Uptown Greenville, NC


Dental School Opens Wide To Visitors

By Michael Abramowitz
The Daily Reflector

October 13, 2012 - A new chapter in the history of dental care in North Carolina officially opened on Friday. Thousands of underserved residents of North Carolina’s rural areas received the fulfillment of a promise made seven years earlier to deliver them the best that dental medicine has to offer.

The East Carolina University School of Dental Medicine opened the doors of Ledyard E. Ross Hall to the visiting public following a dedication and ribbon-cutting hosted by university chancellor Steve Ballard. The event drew about 600 local, state and federal elected and appointed officials, faculty, students and stakeholders.

“Ross Hall not only provides a world-class learning facility for our students, it represents the completion of our promise to build a unique dental school that serves every area of North Carolina that is currently without sufficient oral health care,” Ballard said. “It is also symbolic of ECU’s historic mission to make a difference for North Carolina.”

Ballard praised Dr. Ledyard E. Ross’ commitment to the community, calling him a “great friend of ECU.” Ross, a retired Greenville orthodontist, donated $4 million to the school.

The school’s mission will be to deliver the highest quality dental care available in the country, provided by new dentists educated in an entirely new way using techniques and tools developed on the frontier of science and technology, Dr. Greg Chadwick, the school’s new dean, said. Chadwick led a tour of the four-story 188,000-square-foot educational and clinical facility on the west medical campus.

Programs will include the four-year doctor of dental medicine degree and post-graduate programs in advanced education and general dentistry, general practice residency and pediatric dentistry.

The facility houses six clinics located on three of the school’s four floors, one floor for each year of training the dental students receive. There are also dental X-ray suites, oral surgery suites and conference centers in which live remote consultations can be held with dental clinics in the most remote parts of the state.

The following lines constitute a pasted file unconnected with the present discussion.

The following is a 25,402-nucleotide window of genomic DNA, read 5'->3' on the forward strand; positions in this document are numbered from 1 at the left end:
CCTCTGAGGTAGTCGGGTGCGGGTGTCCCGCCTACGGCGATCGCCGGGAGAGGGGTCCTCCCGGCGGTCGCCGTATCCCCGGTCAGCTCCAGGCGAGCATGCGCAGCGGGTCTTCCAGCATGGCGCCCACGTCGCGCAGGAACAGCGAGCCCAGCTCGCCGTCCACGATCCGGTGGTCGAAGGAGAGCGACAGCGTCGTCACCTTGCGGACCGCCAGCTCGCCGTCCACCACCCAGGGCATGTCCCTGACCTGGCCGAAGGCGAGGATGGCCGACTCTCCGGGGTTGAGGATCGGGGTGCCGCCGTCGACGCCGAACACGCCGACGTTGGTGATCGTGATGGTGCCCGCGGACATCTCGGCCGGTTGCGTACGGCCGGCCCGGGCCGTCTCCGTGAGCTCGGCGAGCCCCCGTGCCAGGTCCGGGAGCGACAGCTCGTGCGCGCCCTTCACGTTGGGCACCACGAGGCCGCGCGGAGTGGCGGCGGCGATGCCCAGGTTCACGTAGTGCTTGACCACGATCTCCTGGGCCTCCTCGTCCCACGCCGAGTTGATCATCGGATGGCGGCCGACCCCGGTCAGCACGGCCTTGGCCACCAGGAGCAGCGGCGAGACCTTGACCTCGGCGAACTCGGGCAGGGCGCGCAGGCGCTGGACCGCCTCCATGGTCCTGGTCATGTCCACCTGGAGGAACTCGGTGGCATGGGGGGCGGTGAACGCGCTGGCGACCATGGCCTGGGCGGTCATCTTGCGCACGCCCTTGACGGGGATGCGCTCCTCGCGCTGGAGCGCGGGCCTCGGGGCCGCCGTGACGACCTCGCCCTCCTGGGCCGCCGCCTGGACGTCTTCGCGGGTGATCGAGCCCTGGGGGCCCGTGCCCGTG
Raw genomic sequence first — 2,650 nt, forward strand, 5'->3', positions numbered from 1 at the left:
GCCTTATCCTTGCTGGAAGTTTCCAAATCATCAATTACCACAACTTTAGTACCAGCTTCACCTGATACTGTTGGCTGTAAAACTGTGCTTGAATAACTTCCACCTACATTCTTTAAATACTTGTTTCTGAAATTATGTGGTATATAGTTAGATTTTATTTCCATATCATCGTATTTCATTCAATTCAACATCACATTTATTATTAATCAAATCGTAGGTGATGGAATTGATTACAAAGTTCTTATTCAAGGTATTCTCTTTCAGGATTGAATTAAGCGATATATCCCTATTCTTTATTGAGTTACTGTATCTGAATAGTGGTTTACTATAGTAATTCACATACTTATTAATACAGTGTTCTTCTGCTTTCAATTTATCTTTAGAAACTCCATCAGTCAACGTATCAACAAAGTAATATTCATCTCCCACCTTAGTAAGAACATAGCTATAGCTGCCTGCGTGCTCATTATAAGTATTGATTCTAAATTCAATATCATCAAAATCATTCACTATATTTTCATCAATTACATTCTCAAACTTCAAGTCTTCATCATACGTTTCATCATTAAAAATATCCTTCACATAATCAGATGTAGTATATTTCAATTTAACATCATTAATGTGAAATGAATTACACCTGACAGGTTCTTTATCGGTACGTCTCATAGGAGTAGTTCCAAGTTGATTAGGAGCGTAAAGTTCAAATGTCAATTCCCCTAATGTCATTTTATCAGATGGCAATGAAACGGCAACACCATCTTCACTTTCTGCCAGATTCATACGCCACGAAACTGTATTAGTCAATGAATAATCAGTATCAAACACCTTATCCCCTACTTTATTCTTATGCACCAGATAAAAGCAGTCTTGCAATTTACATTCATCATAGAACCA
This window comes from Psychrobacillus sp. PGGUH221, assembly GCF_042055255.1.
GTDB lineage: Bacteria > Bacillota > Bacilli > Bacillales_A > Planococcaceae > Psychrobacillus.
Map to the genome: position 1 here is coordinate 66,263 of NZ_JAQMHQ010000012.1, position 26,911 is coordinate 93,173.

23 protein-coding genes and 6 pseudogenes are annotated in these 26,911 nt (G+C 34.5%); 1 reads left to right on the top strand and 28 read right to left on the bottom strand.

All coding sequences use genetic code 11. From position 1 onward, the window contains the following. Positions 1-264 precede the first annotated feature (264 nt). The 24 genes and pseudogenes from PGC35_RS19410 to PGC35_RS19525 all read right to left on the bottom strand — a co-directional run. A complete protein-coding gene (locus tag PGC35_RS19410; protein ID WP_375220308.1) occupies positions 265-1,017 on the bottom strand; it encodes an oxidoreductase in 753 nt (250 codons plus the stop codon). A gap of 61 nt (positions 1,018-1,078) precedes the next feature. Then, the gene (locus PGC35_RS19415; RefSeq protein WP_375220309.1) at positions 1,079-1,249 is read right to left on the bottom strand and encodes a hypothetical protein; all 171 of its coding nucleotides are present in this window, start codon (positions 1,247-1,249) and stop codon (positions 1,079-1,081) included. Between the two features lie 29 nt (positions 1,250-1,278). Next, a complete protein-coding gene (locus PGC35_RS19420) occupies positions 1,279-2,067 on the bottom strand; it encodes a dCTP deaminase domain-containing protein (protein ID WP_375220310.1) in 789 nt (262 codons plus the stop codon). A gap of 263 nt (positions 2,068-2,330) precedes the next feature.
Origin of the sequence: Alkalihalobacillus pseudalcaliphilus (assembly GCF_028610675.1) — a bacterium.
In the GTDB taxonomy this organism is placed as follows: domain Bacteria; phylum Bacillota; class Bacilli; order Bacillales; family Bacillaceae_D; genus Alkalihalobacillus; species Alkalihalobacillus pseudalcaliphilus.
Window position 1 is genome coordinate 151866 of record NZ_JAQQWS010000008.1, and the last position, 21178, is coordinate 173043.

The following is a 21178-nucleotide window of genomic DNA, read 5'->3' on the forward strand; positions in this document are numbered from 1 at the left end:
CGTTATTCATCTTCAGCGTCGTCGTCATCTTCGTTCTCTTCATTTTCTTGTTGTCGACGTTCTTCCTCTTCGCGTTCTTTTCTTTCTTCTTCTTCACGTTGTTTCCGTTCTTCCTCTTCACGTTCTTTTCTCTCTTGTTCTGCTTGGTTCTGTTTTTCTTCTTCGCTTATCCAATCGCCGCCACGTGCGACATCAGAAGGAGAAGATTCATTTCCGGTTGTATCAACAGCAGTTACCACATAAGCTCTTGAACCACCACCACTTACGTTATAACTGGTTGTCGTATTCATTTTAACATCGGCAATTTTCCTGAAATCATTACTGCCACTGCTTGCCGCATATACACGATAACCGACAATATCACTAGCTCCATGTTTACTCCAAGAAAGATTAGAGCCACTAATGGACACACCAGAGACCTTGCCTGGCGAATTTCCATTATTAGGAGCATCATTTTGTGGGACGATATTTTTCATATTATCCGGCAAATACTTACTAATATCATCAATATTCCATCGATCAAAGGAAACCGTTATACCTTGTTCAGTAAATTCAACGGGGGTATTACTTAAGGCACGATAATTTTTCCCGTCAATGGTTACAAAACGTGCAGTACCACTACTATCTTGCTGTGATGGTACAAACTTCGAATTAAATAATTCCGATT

Chadwick’s tour of the facility was a display of modern technology rarely seen anywhere, and on a scale perhaps unequaled. In addition to serving as a national model for the delivery of dental health care, its curriculum also is a model for educating dentists and for using technology to integrate and deliver clinical and teleconferencing services to all areas of the state.

As a faculty member demonstrated a mock general procedure on a state-of-the-art dummy head and mouth, it was visible live on viewing screens at all 56 student operatory stations inside the clinic, in the school’s two learning halls and at the school’s community service learning center in Ahoskie, one of 10 such centers the school has established in eastern North Carolina.

Chadwick explained why the school decided early in the planning stages to focus on delivering a broad range of primary dental care to rural and underserved portions of the state.

“Demographically, North Carolina ranks 47th in the number of dentists per capita,” Chadwick said. “On top of that, we’re the fifth-fastest growing state, and a third of today’s practicing dentists are 55 years old and older.”

There currently are about five dentists per 10,000 population in the 15 urban counties of the state, but only about three dentists per 10,000 in the 85 rural counties, Chadwick said. Twenty five percent of North Carolina counties have two or fewer dentists, and Tyrell, Camden and Hyde counties have no dentists.

The school welcomed its inaugural class of 52 students in August 2011, and another 52 students began this August. They represent 50 North Carolina counties and all are state residents.

“It’s been an incredible experience so far,” said first-year student Drew Jordan of Greenville. “We have an amazing facility and it’s nice to know we have all the tools we need to fulfill our mission.”

Sophomore Diana Luckhardt of Summerfield said she feels motivated to make the most of her opportunities at ECU.

“You know how much work and money has gone into this and you want to put it to good use for the entire population of North Carolina,” Luckhardt said.

Kasey Oxendine of Lumberton said her roots in rural North Carolina make her mission personally important.

“I’ve seen first-hand the need for dentists in those areas. I want to be one of those dentists that ECU is preparing to work there; it’s close to my heart,” she said.

The ECU School of Dental Medicine will begin screening patients for dental service in November, Chadwick said.

Contact Michael Abramowitz at mabramowitz@reflector.com or 252-329-9571.